When talking about motorcycle luggage, a tank bag is probably one of the most convenient ways to keep items that you need quick and easy access to. Most riders keep things like electronics, cell phone, wallet, maps, water bottle, snacks, chapstick and anything else you might need.
Tank bags come in a big variety of sizes and styles as well as mounting methods. In this article I’ll talk about different tank bag styles and share what I look for in a tank bag for my own motorcycle.
Before you choose a tank bag you should ask yourself a few questions. First, what are you going to use it for? Are you planning a long trip that requires the use of a map? Do you want extra space to pack extra gear? Do you want a bag that includes a hydration system? Do you want a small bag to use for quick day rides or commuting?
The next thing to consider is the layout of your tank, the amount of surface space available, and the mounting style you’d like to use.
I personally don’t like large, bulky tank bags. I prefer bags that aren’t too tall, that will carry only the things I will need at hand whenever I ride, and that’s it. I also like tank bags that have a large clear pocket for a paper map, and a front pocket for my phone and wallet.
This might give you an example of what you should consider before purchasing a tank bag. Will a tall bag interfere with your ability to ride or maneuver quickly? Will a large tank bag interfere with your handlebars when turning? I once had a friend who’s tank bag would honk the horn every time she made a left hand u-turn.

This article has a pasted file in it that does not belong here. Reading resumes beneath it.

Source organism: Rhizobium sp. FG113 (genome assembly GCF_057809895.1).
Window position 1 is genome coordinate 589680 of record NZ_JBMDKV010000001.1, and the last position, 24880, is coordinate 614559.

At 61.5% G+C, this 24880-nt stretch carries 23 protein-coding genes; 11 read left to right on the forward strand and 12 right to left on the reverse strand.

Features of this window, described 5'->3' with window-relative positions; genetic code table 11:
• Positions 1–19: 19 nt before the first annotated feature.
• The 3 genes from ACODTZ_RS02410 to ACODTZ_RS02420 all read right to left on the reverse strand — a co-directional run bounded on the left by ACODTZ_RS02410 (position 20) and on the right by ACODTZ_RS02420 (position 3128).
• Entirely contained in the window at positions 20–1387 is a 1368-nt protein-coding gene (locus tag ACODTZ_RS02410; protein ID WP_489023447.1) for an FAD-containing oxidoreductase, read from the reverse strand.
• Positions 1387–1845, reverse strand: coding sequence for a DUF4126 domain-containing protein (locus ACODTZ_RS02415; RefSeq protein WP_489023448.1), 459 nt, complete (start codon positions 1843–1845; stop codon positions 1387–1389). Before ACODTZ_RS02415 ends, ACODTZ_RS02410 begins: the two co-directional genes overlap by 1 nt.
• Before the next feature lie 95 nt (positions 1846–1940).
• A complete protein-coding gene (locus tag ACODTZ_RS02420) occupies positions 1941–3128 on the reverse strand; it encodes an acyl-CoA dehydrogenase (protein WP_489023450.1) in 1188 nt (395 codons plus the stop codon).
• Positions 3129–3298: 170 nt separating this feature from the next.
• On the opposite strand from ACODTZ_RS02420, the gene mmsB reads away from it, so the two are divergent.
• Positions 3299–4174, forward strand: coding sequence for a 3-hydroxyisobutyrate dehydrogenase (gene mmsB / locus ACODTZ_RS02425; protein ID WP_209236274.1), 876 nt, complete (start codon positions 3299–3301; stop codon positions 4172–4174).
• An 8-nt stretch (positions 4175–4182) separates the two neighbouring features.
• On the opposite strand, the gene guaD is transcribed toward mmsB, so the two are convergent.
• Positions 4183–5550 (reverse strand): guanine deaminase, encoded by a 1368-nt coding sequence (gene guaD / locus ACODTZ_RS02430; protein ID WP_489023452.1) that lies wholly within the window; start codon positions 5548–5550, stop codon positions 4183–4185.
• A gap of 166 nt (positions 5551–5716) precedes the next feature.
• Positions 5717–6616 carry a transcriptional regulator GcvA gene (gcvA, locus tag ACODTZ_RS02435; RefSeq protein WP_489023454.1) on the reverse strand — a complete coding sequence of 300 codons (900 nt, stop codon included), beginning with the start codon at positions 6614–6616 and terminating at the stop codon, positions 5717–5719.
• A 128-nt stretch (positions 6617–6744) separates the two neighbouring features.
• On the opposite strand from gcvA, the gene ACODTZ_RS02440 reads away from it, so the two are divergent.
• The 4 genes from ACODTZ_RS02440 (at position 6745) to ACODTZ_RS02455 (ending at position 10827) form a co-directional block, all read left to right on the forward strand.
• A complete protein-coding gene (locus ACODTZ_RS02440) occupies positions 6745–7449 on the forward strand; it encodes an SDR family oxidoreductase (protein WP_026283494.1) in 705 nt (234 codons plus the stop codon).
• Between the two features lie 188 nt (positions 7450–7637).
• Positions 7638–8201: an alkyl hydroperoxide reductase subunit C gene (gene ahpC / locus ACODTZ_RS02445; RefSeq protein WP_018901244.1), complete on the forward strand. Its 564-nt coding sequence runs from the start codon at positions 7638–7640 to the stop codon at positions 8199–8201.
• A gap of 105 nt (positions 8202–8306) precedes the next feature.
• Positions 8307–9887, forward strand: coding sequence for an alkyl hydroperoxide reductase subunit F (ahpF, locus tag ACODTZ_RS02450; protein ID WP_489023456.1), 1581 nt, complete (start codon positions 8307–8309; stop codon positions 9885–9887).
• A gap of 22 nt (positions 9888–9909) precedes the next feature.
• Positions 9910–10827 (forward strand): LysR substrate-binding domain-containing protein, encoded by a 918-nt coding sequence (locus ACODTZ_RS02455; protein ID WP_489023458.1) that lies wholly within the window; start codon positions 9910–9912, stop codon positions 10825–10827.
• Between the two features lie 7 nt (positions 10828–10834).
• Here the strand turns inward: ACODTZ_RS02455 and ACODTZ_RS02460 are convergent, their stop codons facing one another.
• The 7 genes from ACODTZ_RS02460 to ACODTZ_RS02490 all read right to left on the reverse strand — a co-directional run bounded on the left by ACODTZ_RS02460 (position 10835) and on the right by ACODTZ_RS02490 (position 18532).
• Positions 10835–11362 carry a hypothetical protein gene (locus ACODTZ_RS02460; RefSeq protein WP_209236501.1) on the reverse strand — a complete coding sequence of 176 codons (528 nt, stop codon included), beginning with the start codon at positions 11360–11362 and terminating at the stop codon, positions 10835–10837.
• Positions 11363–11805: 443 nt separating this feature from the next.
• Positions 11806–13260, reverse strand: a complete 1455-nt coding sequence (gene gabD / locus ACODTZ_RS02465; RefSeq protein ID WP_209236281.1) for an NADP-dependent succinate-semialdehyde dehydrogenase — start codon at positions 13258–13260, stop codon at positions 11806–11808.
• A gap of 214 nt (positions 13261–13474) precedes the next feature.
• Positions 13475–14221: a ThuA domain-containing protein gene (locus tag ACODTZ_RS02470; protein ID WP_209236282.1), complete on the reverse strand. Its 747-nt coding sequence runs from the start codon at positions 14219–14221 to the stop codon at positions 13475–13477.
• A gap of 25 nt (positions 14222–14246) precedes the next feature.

Tank Bag Mounting Styles
- Magnetic: These tank bags have powerful magnets that adhere to your metal tank. They are the easiest to use, with parts to install. You simply place it on the tank and you’re ready to go. However, they are also easy to steal, so it’s smart to can take your valuables with you when you reach your destination. Pro tip: if you ever put your magnetic tank bag on the ground, ALWAYS check the magnets for gravel before you put it on your bike. Magnetic bags are strong enough to stay put while riding as long as all magnets are contacting the metal tank.
- Gas Cap Mounted: Also known as quick lock. These tank bags come with a special ring that permanently attaches to the outer ring of your gas cap. The bottom of the bag has a mounting bracket that slides and locks into the ring and snaps into place. The benefits of this style is that the bag does not touch your tank, it’s super easy to take off and this is a good thing when you’re at the gas station filling up. They are extremely secure and will not come off while riding.
- Strap mounted: Strap mounted bags will give you a more secure fit than a magnetic bag and they are a good solution for bikes with plastic tanks. One concern with strap mounted bags is the hassle that comes with removing them when you gas up. But, this task often only takes a minute or two and once you have a system, it shouldn’t be a problem.
My Recommended Small Day Ride Tank Bag